In the airplane, we picked up our instrument clearance and blasted into the overcast (Surgeon General’s Health Warning: Learjet acceleration on takeoff is addictive and may lead to foolish behavior such as deciding to fly for a living). In moments we were well above the thin cloud layer, in the MOA with a block altitude clearance and I was donning the hood. Ernisse activated my flight controls and had me briefly make a couple of turns, a climb and descent, then started the exercise.
During the next hour (it felt like about 15 minutes) I experienced some upsets that made perfect sense and were easy, in my opinion, to recover from, and some that were fiendishly difficult—and which I could not sort out in time to avoid blowing through the “disarm that idiot’s controls” parameters without having the guidance display on the PFD to help me rectify matters.
The easy ones included 25 degrees nose down and a vertical bank—power levers to idle, roll wings level while not letting the trim load up the gs as a rolling pull up doesn’t win friends and positively influence airframes and then pull up at about 2.5 g to return to altitude and level cruise.
There was a subtle one that, without guidance, I couldn’t figure out before things went down the slot. The scenario was slowing to 180 KIAS for downwind on a crummy weather but good enough to make a visual approach day. As I slowed through about 220 knots, the airplane began rolling left and right despite my best efforts to figure out why it was doing so and trying to stop the excursions with rudder and aileron. In a matter of seconds the system had decided that the airplane was departing controlled flight and returned control to Ernisse. As I answered Gandhi’s questions on the scenario and gave the recovery a rating of 10, I racked my brain trying to figure out what the heck it had been. Later I was told it was airframe ice and I’d stalled the airplane. Sound of forehead smack. It suddenly made complete sense and I felt like a complete moroon for not getting the nose down and adding power. As the scenarios rolled around I got that one again with the guidance on—recovery was a piece of cake, I just pushed on the yoke until the blue chevron was within the magenta one and pushed the power levers up as recommend in the display.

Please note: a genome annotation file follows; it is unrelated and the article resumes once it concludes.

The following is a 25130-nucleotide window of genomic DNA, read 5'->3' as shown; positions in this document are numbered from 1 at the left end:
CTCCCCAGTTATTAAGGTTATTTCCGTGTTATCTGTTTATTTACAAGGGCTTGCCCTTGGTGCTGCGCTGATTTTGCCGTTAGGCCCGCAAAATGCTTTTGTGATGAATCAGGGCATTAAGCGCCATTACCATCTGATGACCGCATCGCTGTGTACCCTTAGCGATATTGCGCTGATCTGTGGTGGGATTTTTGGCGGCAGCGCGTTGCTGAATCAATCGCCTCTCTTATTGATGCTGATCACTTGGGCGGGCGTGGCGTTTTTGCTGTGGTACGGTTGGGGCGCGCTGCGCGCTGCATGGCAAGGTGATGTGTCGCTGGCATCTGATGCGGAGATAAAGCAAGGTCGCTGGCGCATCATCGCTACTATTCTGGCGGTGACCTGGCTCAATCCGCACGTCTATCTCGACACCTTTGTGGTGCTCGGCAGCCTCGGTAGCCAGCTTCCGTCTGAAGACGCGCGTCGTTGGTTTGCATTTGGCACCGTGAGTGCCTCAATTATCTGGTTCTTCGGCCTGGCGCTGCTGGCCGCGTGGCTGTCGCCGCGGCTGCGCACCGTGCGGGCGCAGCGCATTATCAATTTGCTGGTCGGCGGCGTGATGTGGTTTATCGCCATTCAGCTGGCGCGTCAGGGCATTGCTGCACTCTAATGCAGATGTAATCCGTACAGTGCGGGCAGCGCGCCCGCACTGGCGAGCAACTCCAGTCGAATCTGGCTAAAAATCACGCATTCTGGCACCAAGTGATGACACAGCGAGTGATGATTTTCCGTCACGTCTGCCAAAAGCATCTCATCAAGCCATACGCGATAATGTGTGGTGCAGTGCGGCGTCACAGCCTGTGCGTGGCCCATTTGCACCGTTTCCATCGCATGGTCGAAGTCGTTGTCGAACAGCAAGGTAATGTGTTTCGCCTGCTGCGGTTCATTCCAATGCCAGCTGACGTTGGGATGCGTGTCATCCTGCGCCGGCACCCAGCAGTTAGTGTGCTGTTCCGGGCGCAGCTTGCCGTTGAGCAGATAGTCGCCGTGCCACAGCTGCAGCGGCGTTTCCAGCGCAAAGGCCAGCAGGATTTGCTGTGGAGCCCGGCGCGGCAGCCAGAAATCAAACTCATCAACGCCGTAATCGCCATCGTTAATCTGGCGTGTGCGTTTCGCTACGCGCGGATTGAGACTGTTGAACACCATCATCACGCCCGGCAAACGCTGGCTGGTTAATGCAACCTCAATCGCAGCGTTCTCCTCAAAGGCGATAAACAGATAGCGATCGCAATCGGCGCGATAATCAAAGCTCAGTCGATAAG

I will solemnly state that an aileron or rudder hardover is quite a ride and recovery takes everything you’ve got. There were times that I had both hands on the yoke to apply full aileron and had to figure out how to let go briefly with my left hand to split the power levers to take advantage of asymmetrical thrust while wondering if I could do it fast enough because I wasn’t sure whether the control forces would be too much to handle one handed. I could have called for the nonflying pilot to handle the power levers but I was simply curious to see if I could do it myself with the control forces involved.
Broken Airplanes Don't Fix Themselves
While I knew intellectually that an aileron or rudder hardover wouldn’t fix itself once I’d wrestled the airplane back into a semblance of level flight, my brain wouldn’t accept it—and I kept reducing the control input and having the airplane again start to roll and pitch down. Reading and thinking about an upset is no substitute for doing it for real. After the flight, as I was kicking myself for not keeping the needed control input in place, I realized that in all of my training and recurrent training over the years—airplane or simulator—once I got the airplane back to level flight the instructor stopped the exercise. I never had to try to continue to fly an airplane with a jammed control for any length of time. That’s something to consider when talking about the real world of unusual attitude recovery, where the airplane is probably intact, versus upset recovery, where the upset may have been caused by a control surface or trim tab that has moved and is going to stay moved. Upset recovery is more than finding level flight, it’s continuing to control an airplane that may be marginally controllable and get it onto a runway. I found the guidance software to help with that process a great deal. It recommended maintaining control inputs. When I did what it recommended, it helped me overcome my tendency to relax the inputs.